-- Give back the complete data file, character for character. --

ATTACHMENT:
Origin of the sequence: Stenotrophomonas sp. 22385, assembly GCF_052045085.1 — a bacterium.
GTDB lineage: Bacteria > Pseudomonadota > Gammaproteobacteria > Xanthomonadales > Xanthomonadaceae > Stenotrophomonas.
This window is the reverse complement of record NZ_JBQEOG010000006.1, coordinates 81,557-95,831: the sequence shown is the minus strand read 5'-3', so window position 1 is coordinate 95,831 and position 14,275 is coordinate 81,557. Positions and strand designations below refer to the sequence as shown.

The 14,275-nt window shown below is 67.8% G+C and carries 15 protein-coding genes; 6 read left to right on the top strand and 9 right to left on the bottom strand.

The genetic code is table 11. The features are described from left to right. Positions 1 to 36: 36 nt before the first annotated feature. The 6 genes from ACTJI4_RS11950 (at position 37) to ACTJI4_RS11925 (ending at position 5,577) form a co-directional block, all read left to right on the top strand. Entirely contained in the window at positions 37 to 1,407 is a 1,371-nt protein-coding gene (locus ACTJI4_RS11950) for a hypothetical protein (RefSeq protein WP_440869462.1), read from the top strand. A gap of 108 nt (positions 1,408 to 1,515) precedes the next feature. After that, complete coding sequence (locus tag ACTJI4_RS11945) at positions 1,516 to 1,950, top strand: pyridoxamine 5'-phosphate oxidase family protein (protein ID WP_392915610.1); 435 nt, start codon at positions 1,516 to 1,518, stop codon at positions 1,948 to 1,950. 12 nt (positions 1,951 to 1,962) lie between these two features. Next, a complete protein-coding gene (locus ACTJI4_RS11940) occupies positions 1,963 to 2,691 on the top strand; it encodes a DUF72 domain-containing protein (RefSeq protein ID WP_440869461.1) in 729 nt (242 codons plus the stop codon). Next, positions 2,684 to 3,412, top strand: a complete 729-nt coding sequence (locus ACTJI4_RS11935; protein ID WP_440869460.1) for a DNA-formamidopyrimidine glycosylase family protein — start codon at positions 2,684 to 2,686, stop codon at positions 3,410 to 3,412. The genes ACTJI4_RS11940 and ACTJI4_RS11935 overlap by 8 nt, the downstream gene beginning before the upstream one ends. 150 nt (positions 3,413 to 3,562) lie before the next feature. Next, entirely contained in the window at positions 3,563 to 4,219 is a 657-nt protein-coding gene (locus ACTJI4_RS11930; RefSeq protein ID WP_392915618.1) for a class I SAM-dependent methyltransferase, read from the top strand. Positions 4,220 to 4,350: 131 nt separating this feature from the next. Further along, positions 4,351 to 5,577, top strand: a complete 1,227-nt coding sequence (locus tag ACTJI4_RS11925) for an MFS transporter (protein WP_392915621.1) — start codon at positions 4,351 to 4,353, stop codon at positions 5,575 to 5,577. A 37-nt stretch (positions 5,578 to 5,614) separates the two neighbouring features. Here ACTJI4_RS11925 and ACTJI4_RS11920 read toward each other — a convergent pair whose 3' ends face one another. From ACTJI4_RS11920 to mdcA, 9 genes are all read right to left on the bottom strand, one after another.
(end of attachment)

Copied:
Origin of the sequence: Stenotrophomonas sp. 22385, assembly GCF_052045085.1 — a bacterium.
GTDB lineage: Bacteria > Pseudomonadota > Gammaproteobacteria > Xanthomonadales > Xanthomonadaceae > Stenotrophomonas.
This window is the reverse complement of record NZ_JBQEOG010000006.1, coordinates 81,557-95,831: the sequence shown is the minus strand read 5'-3', so window position 1 is coordinate 95,831 and position 14,275 is coordinate 81,557. Positions and strand designations below refer to the sequence as shown.

The 14,275-nt window shown below is 67.8% G+C and carries 15 protein-coding genes; 6 read left to right on the top strand and 9 right to left on the bottom strand.

The genetic code is table 11. The features are described from left to right. Positions 1 to 36: 36 nt before the first annotated feature. The 6 genes from ACTJI4_RS11950 (at position 37) to ACTJI4_RS11925 (ending at position 5,577) form a co-directional block, all read left to right on the top strand. Entirely contained in the window at positions 37 to 1,407 is a 1,371-nt protein-coding gene (locus ACTJI4_RS11950) for a hypothetical protein (RefSeq protein WP_440869462.1), read from the top strand. A gap of 108 nt (positions 1,408 to 1,515) precedes the next feature. After that, complete coding sequence (locus tag ACTJI4_RS11945) at positions 1,516 to 1,950, top strand: pyridoxamine 5'-phosphate oxidase family protein (protein ID WP_392915610.1); 435 nt, start codon at positions 1,516 to 1,518, stop codon at positions 1,948 to 1,950. 12 nt (positions 1,951 to 1,962) lie between these two features. Next, a complete protein-coding gene (locus ACTJI4_RS11940) occupies positions 1,963 to 2,691 on the top strand; it encodes a DUF72 domain-containing protein (RefSeq protein ID WP_440869461.1) in 729 nt (242 codons plus the stop codon). Next, positions 2,684 to 3,412, top strand: a complete 729-nt coding sequence (locus ACTJI4_RS11935; protein ID WP_440869460.1) for a DNA-formamidopyrimidine glycosylase family protein — start codon at positions 2,684 to 2,686, stop codon at positions 3,410 to 3,412. The genes ACTJI4_RS11940 and ACTJI4_RS11935 overlap by 8 nt, the downstream gene beginning before the upstream one ends. 150 nt (positions 3,413 to 3,562) lie before the next feature. Next, entirely contained in the window at positions 3,563 to 4,219 is a 657-nt protein-coding gene (locus ACTJI4_RS11930; RefSeq protein ID WP_392915618.1) for a class I SAM-dependent methyltransferase, read from the top strand. Positions 4,220 to 4,350: 131 nt separating this feature from the next. Further along, positions 4,351 to 5,577, top strand: a complete 1,227-nt coding sequence (locus tag ACTJI4_RS11925) for an MFS transporter (protein WP_392915621.1) — start codon at positions 4,351 to 4,353, stop codon at positions 5,575 to 5,577. A 37-nt stretch (positions 5,578 to 5,614) separates the two neighbouring features. Here ACTJI4_RS11925 and ACTJI4_RS11920 read toward each other — a convergent pair whose 3' ends face one another. From ACTJI4_RS11920 to mdcA, 9 genes are all read right to left on the bottom strand, one after another.